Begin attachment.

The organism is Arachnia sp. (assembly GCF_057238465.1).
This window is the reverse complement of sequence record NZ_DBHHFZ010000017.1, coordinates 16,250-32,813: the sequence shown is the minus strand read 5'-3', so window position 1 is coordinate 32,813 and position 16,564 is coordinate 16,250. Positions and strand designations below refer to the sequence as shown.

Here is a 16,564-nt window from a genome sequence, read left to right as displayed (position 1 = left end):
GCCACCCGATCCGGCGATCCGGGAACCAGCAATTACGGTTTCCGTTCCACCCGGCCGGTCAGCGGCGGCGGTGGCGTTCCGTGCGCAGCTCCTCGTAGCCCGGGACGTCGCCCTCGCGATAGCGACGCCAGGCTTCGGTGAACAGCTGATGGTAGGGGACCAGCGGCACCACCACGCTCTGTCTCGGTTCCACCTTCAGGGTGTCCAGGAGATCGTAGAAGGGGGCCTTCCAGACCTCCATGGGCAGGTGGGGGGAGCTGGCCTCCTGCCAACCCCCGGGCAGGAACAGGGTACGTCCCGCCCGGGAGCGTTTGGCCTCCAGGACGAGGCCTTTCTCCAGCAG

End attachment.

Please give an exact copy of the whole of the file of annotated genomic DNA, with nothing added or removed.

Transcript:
The organism is Arachnia sp. (assembly GCF_057238465.1).
This window is the reverse complement of sequence record NZ_DBHHFZ010000017.1, coordinates 16,250-32,813: the sequence shown is the minus strand read 5'-3', so window position 1 is coordinate 32,813 and position 16,564 is coordinate 16,250. Positions and strand designations below refer to the sequence as shown.

Here is a 16,564-nt window from a genome sequence, read left to right as displayed (position 1 = left end):
GCCACCCGATCCGGCGATCCGGGAACCAGCAATTACGGTTTCCGTTCCACCCGGCCGGTCAGCGGCGGCGGTGGCGTTCCGTGCGCAGCTCCTCGTAGCCCGGGACGTCGCCCTCGCGATAGCGACGCCAGGCTTCGGTGAACAGCTGATGGTAGGGGACCAGCGGCACCACCACGCTCTGTCTCGGTTCCACCTTCAGGGTGTCCAGGAGATCGTAGAAGGGGGCCTTCCAGACCTCCATGGGCAGGTGGGGGGAGCTGGCCTCCTGCCAACCCCCGGGCAGGAACAGGGTACGTCCCGCCCGGGAGCGTTTGGCCTCCAGGACGAGGCCTTTCTCCAGCAG